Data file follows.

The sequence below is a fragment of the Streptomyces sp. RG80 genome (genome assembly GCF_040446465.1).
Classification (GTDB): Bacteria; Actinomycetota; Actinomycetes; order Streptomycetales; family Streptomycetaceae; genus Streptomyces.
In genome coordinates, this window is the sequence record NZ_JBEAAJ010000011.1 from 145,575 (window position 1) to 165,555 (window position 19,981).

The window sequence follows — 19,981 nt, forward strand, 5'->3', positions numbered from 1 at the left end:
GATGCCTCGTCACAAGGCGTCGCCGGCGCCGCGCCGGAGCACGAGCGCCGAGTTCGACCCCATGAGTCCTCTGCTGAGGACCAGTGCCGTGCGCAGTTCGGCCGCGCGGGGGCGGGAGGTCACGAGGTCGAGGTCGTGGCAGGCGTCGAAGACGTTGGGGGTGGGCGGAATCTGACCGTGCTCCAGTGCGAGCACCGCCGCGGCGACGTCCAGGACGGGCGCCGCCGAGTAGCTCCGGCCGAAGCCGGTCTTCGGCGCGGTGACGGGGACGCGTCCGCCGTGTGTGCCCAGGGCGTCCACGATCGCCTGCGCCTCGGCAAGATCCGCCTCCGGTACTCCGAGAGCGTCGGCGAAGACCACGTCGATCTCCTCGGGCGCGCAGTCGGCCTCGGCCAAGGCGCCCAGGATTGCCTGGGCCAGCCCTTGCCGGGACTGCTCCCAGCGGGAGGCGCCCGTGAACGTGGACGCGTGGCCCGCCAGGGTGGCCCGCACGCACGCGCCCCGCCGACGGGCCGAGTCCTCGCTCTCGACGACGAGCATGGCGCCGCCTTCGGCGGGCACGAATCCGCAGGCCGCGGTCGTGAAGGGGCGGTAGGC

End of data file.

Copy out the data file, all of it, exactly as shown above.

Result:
The sequence below is a fragment of the Streptomyces sp. RG80 genome (genome assembly GCF_040446465.1).
Classification (GTDB): Bacteria; Actinomycetota; Actinomycetes; order Streptomycetales; family Streptomycetaceae; genus Streptomyces.
In genome coordinates, this window is the sequence record NZ_JBEAAJ010000011.1 from 145,575 (window position 1) to 165,555 (window position 19,981).

The window sequence follows — 19,981 nt, forward strand, 5'->3', positions numbered from 1 at the left end:
GATGCCTCGTCACAAGGCGTCGCCGGCGCCGCGCCGGAGCACGAGCGCCGAGTTCGACCCCATGAGTCCTCTGCTGAGGACCAGTGCCGTGCGCAGTTCGGCCGCGCGGGGGCGGGAGGTCACGAGGTCGAGGTCGTGGCAGGCGTCGAAGACGTTGGGGGTGGGCGGAATCTGACCGTGCTCCAGTGCGAGCACCGCCGCGGCGACGTCCAGGACGGGCGCCGCCGAGTAGCTCCGGCCGAAGCCGGTCTTCGGCGCGGTGACGGGGACGCGTCCGCCGTGTGTGCCCAGGGCGTCCACGATCGCCTGCGCCTCGGCAAGATCCGCCTCCGGTACTCCGAGAGCGTCGGCGAAGACCACGTCGATCTCCTCGGGCGCGCAGTCGGCCTCGGCCAAGGCGCCCAGGATTGCCTGGGCCAGCCCTTGCCGGGACTGCTCCCAGCGGGAGGCGCCCGTGAACGTGGACGCGTGGCCCGCCAGGGTGGCCCGCACGCACGCGCCCCGCCGACGGGCCGAGTCCTCGCTCTCGACGACGAGCATGGCGCCGCCTTCGGCGGGCACGAATCCGCAGGCCGCGGTCGTGAAGGGGCGGTAGGC